I try to stay openminded when someone brings me something a little outside my normal wheelhouse. You never know when that offshoot will turn into a whole new, great-earning niche. I like to learn and grow and try new stuff, and that tendency seems to contribute to my bottom line, too.

What were your marketing wins and best earning strategies of 2010? Leave a comment and tell us what’s working out there.

Photo via stock.xchng user michaelaw

26 comments on “Writers: What Were Your Best 2010 Earning Strategies?

  1. Jenn3y on

    There is so much multimedia to weed through. It just takes a while to get going sometimes. It has become a realistic possibility to earn online without going to a job and just stay at home, gotta love it for those who can pull this off.

  2. @apdakin on

    Great to get ideas here for my 2011 marketing strategy. My best strategy has been to join teams as a consultant, so that I'm tapping into a wider network and diverse talents, with one project leading into another. Was really grateful this year to a graphic designer colleague who recommended me highly to a team. I want to get a few more solid projects/clients and have been collecting ideas here about where to list my skills. Some things I want to do: a) Go to Harvard and Wesleyan alumni events for networking — good idea to bring a sample of work that's easy to show (in comment above). b) Do more guest blogging — just pitched Copyblogger on an idea. c) Speak on panels to share successes and lessons in blogging and online strategy.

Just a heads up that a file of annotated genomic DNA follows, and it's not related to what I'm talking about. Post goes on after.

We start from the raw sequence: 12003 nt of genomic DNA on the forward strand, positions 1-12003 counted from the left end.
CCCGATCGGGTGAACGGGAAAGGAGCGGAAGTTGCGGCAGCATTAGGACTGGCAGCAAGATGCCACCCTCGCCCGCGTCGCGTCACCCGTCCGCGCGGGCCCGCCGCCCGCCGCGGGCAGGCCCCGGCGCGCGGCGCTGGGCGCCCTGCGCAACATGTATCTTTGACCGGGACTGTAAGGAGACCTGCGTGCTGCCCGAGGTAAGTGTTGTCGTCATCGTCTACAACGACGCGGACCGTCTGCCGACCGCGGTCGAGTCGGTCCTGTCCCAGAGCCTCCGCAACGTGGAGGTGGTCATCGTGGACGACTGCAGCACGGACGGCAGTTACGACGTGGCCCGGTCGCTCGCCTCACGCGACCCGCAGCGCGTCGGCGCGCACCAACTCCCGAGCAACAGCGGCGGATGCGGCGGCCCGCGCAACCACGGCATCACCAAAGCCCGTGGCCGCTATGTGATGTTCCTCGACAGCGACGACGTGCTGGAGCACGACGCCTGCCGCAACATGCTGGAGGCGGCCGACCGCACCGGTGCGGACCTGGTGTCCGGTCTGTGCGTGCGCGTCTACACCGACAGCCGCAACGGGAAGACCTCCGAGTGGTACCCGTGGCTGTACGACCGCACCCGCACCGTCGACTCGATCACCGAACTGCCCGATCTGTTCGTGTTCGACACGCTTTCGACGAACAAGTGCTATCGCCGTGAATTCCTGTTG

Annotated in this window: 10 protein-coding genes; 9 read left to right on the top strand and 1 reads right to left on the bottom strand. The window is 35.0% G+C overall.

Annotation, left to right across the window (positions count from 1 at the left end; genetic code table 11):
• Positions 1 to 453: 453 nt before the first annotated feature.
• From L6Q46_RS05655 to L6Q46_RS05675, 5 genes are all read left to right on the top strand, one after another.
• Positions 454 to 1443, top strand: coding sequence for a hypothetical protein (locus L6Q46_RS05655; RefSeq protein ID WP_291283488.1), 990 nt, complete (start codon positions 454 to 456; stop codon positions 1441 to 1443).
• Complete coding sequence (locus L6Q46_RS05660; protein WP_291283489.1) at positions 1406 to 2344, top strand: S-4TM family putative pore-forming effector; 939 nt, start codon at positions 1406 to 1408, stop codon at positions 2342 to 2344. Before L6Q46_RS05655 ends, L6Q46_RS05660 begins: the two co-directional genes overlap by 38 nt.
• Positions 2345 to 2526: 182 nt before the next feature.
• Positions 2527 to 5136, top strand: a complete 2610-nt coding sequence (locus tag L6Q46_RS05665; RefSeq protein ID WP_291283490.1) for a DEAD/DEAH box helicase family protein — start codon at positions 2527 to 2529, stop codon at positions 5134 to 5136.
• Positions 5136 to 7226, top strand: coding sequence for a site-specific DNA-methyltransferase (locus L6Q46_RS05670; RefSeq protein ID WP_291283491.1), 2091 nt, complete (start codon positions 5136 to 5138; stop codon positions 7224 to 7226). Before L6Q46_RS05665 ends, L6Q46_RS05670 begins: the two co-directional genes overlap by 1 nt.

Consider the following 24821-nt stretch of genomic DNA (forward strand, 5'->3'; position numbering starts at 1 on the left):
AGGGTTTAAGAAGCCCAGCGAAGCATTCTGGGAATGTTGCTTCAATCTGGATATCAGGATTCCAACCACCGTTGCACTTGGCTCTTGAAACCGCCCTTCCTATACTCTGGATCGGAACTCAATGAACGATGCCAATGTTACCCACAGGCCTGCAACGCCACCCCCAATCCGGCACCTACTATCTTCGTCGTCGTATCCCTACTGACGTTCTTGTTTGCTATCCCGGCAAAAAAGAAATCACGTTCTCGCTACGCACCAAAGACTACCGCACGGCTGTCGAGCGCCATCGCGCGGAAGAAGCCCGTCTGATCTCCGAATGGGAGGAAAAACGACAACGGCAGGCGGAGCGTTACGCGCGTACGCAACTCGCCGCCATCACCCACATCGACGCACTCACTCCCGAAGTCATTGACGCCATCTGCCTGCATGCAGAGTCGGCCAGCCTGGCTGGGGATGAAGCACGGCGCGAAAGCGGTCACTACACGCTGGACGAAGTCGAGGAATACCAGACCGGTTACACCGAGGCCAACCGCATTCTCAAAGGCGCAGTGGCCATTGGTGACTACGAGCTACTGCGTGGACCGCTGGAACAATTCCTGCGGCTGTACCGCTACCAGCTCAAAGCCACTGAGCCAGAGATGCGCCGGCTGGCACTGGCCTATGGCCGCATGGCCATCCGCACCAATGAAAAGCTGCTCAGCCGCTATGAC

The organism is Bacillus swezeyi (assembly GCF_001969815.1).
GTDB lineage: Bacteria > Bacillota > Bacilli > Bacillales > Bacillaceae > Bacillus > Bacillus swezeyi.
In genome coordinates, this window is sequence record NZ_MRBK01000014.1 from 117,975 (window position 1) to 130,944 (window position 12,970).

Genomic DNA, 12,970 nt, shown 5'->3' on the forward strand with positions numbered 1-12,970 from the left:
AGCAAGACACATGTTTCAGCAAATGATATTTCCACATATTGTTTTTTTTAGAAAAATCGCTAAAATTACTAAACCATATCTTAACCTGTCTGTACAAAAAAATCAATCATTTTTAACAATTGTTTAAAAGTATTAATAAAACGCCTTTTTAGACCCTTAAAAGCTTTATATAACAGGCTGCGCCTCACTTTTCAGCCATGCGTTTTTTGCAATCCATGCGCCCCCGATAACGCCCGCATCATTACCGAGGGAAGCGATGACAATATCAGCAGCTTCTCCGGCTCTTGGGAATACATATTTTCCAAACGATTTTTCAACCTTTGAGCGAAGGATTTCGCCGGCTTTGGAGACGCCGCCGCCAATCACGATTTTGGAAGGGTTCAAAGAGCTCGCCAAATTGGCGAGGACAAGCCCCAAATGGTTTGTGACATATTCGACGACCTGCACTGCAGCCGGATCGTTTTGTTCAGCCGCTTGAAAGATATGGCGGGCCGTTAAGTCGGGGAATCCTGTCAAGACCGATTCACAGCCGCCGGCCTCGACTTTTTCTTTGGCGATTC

My recent post VIDEO- Facebooks Sheryl Sandberg at TED on Why We Have Too Few Women in Leadership

  3. @dkanenh on